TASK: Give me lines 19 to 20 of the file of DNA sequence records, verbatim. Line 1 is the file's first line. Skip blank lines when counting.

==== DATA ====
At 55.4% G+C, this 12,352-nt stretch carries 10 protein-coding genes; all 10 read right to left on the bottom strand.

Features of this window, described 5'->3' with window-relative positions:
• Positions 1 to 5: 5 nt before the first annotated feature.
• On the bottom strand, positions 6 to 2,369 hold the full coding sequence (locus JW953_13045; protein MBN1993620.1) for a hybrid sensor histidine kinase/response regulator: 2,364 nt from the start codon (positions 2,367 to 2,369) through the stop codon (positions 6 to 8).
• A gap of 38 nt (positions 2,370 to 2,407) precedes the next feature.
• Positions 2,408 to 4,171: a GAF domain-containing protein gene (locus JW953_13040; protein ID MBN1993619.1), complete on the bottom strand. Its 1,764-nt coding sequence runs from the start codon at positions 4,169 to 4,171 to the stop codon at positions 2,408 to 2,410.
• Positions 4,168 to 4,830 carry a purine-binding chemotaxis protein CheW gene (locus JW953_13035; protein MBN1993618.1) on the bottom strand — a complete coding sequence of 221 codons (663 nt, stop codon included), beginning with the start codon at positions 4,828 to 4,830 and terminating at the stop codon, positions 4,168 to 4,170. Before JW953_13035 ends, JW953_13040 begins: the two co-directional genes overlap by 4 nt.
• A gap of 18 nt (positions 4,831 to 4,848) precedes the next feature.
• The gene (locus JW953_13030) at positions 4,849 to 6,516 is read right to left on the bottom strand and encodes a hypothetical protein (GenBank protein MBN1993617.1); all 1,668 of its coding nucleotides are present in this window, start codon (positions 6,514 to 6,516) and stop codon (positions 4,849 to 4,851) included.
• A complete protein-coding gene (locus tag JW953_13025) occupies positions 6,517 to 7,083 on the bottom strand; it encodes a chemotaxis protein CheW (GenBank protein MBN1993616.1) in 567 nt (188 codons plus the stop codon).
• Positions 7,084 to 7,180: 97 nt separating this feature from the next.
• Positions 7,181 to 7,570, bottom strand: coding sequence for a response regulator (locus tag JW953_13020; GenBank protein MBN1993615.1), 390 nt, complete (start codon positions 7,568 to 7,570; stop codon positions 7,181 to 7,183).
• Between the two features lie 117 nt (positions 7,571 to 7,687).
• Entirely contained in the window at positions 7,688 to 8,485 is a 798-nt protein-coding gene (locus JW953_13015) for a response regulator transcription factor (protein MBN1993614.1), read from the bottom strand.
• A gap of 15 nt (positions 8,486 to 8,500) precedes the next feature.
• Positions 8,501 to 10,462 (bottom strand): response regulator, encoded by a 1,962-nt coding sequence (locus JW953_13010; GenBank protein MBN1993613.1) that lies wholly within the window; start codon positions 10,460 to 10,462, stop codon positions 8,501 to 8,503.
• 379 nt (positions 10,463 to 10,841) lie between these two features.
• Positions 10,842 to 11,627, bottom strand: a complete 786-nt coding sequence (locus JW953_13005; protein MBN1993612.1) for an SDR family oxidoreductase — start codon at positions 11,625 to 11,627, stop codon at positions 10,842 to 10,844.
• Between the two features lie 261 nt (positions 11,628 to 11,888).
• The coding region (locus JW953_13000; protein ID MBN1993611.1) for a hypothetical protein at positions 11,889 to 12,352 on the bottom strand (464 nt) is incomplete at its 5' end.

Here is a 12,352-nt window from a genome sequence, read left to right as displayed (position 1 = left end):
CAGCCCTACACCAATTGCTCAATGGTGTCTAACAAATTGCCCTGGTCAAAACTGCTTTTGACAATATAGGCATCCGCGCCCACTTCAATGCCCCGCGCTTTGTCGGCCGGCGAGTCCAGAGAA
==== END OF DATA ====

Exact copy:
• Between the two features lie 261 nt (positions 11,628 to 11,888).
• The coding region (locus JW953_13000; protein ID MBN1993611.1) for a hypothetical protein at positions 11,889 to 12,352 on the bottom strand (464 nt) is incomplete at its 5' end.